Professor A. Ian Scott, an internationally acclaimed and pioneering chemist, came to Texas A&M University in 1977 and achieved worldwide renown for his work with vitamin B12, the essential life pigments chlorophyll and heme, the cancer drug taxol, and other important natural products. He was one of the early US chemists to apply the concepts and methodologies of chemistry to the study of biological systems and his research revolutionized both organic and natural products chemistry.
We celebrate the tremendous scientific contributions Scott made during his 30-year-Texas A&M career, both to the University and to the international chemistry community, with the A. I. Scott Medal for Excellence in Biological Chemistry Symposium on September 27-28, 2019. Professor Benjamin Cravatt is the 2019 medalist.
Dr. Cravatt obtained his undergraduate education at Stanford University, receiving a B.S. in Biological Sciences and a B.A. in History. He then trained with Drs. Dale Boger and Richard Lerner and received a Ph.D. in Macromolecular and Cellular Structure and Chemistry from The Scripps Research Institute (TSRI) in 1996. Professor Cravatt joined the faculty at TSRI in 1997 as a member of the Skaggs Institute for Chemical Biology and the departments of Cell Biology and Chemistry, where he is currently Professor and the Norton B. Gilula Chair of Chemical Biology. Dr. Cravatt is an Associate Editor for JACS and is a co-founder of Activx Biosciences, Abide Therapeutics, and Vividion Therapeutics. His honors include a Searle Scholar Award, the Eli Lilly Award in Biological Chemistry, a Cope Scholar Award, the ASBMB Merck Award, the RSC Jeremy Knowles Award, and memberships in the American Academy of Arts and Sciences, National Academy of Medicine, and National Academy of Sciences.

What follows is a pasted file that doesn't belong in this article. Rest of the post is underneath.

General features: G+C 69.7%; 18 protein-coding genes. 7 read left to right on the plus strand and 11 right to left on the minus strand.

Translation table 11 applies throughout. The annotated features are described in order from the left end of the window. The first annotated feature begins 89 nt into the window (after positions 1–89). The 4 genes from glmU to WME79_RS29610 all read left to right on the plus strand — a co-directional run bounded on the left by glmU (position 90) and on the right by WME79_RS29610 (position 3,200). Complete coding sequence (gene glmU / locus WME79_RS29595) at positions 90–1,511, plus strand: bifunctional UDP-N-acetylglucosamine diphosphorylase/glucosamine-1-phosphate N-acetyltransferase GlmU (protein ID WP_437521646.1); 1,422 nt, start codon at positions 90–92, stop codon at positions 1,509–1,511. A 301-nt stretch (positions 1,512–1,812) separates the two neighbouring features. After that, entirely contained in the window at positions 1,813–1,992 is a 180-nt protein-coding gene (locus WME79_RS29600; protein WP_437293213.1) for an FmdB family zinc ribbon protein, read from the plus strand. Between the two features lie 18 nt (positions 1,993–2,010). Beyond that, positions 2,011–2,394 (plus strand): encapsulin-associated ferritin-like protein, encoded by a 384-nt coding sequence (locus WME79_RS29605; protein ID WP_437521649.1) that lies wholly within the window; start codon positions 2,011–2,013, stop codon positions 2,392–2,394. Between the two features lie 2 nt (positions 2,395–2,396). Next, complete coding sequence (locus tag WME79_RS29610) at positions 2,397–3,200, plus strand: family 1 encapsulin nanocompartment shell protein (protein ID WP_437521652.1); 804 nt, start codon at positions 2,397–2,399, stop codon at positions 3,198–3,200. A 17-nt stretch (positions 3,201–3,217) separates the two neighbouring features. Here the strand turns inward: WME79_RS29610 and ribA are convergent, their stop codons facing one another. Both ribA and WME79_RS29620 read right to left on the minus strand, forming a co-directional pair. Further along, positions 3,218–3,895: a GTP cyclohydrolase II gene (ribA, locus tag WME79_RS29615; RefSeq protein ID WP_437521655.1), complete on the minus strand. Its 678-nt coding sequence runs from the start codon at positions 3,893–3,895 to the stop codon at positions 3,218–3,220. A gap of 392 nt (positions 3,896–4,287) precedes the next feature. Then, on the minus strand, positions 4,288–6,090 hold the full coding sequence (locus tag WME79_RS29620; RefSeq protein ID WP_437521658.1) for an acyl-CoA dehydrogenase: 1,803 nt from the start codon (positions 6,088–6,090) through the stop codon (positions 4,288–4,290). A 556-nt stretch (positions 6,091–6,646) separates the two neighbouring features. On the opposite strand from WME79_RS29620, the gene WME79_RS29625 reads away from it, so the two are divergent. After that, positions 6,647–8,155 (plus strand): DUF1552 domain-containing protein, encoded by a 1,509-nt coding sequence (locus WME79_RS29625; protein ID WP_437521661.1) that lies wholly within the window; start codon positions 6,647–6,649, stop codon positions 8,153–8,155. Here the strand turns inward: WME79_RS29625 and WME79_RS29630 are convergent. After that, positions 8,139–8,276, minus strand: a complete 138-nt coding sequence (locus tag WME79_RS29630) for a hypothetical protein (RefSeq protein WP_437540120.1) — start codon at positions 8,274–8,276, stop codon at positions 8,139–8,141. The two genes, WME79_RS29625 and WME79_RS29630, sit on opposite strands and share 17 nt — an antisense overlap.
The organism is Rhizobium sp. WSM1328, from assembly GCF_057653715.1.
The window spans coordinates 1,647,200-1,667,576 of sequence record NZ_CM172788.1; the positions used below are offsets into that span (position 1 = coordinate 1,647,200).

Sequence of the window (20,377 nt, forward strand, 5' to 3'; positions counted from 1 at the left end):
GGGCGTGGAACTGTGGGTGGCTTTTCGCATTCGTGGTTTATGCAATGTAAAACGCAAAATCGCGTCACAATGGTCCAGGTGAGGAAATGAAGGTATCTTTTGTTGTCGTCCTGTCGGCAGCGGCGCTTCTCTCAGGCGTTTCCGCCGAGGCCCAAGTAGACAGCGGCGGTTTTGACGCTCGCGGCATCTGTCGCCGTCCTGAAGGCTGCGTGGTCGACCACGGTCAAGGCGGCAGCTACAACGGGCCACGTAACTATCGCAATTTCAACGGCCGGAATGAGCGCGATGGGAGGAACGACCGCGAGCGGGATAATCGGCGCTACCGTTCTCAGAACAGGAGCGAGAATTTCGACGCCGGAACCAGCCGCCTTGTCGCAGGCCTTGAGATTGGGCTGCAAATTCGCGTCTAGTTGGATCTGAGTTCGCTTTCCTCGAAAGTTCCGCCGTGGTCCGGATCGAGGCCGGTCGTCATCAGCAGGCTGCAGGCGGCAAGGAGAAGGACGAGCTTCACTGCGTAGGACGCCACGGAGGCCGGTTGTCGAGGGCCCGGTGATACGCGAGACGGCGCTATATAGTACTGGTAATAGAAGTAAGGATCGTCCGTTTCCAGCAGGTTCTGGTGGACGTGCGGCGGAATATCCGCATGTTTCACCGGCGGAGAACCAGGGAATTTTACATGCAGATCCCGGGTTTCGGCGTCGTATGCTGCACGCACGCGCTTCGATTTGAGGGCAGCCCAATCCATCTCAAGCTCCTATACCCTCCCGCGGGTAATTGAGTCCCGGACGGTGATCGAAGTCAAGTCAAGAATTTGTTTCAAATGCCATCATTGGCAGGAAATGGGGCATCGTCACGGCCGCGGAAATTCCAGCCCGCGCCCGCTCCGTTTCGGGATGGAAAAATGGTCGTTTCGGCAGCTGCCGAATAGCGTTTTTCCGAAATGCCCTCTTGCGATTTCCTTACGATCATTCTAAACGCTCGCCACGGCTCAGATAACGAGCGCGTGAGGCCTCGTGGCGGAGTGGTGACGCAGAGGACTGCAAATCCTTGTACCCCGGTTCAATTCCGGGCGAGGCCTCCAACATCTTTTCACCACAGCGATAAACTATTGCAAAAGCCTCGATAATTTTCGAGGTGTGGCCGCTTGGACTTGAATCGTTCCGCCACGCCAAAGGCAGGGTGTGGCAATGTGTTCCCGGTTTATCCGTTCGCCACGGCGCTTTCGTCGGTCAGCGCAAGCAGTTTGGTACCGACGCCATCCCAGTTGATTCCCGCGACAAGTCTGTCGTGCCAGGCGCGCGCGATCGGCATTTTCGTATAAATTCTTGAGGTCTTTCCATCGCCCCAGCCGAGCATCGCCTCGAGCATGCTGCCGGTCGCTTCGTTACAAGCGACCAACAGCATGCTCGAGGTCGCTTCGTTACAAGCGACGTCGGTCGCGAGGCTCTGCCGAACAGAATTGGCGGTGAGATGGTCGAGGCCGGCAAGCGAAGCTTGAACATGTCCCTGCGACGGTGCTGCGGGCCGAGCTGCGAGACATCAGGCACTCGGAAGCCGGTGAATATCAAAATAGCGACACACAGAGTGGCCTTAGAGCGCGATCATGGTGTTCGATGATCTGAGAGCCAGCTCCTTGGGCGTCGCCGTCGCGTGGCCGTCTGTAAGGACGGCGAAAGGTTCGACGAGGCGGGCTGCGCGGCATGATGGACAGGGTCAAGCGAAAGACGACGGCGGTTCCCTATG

Dr. Cravatt's research group has pioneered the development and application of chemical proteomic technologies for the discovery of proteins and ligands on a global scale. The activity-based protein profiling (ABPP) strategy introduced by Cravatt's group in 1999 advanced the concept that the proteome can be parsed into distinct functional subsets based on the principles of reactivity and recognition and that appropriately designed small-molecule probes can exploit these divisions to characterize proteins and their functionality on a global scale directly in native biological systems. Dr. Cravatt's group has used ABPP to functionally characterize several enzymes, including, for instance, the FAAH and MGLL enzymes that control lipid transmitters in the nervous system and for which selective inhibitors are now in clinical development to treat a range of neurological disorders. More generally, the innovative methods developed by the Cravatt group have enabled global investigations of protein reactivity and small-molecule interactions and, through doing so, uncovered many novel sites of functionality and druggability across the human proteome.
|1:00 pm||Poster Session|
|1:50 pm||Opening Remarks, Simon North and Tadhg Begley, Texas A&M University|
|2:00 pm||Eranthie Weerapana, Boston College "Chemical-proteomic strategies to investigate reactive cysteines"|
|3:00 pm||Deepak Nijhawan, UT Southwestern Medical Center "Expanding the Druggable Genome"|
|4:00 pm||Poster Session and Coffee Break|
|4:30 pm||Benjamin F. Cravatt, The Scripps Research Institute, 2019 Scott Medalist "Activity-based proteomics – applications for protein and ligand discovery on a global scale"|
Banquet and Medal Presentation - RSVP Required
|8:30 pm||Presentation of the AI Scott Medal
Dong Hee Son, Chair, Texas A&M Section of the American Chemical Society
Benjamin F. Cravatt
|9:00 am - 5:00 pm||A. I. Scott Biological Chemistry Symposium
Invited talks by graduate students and postdocs and a poster session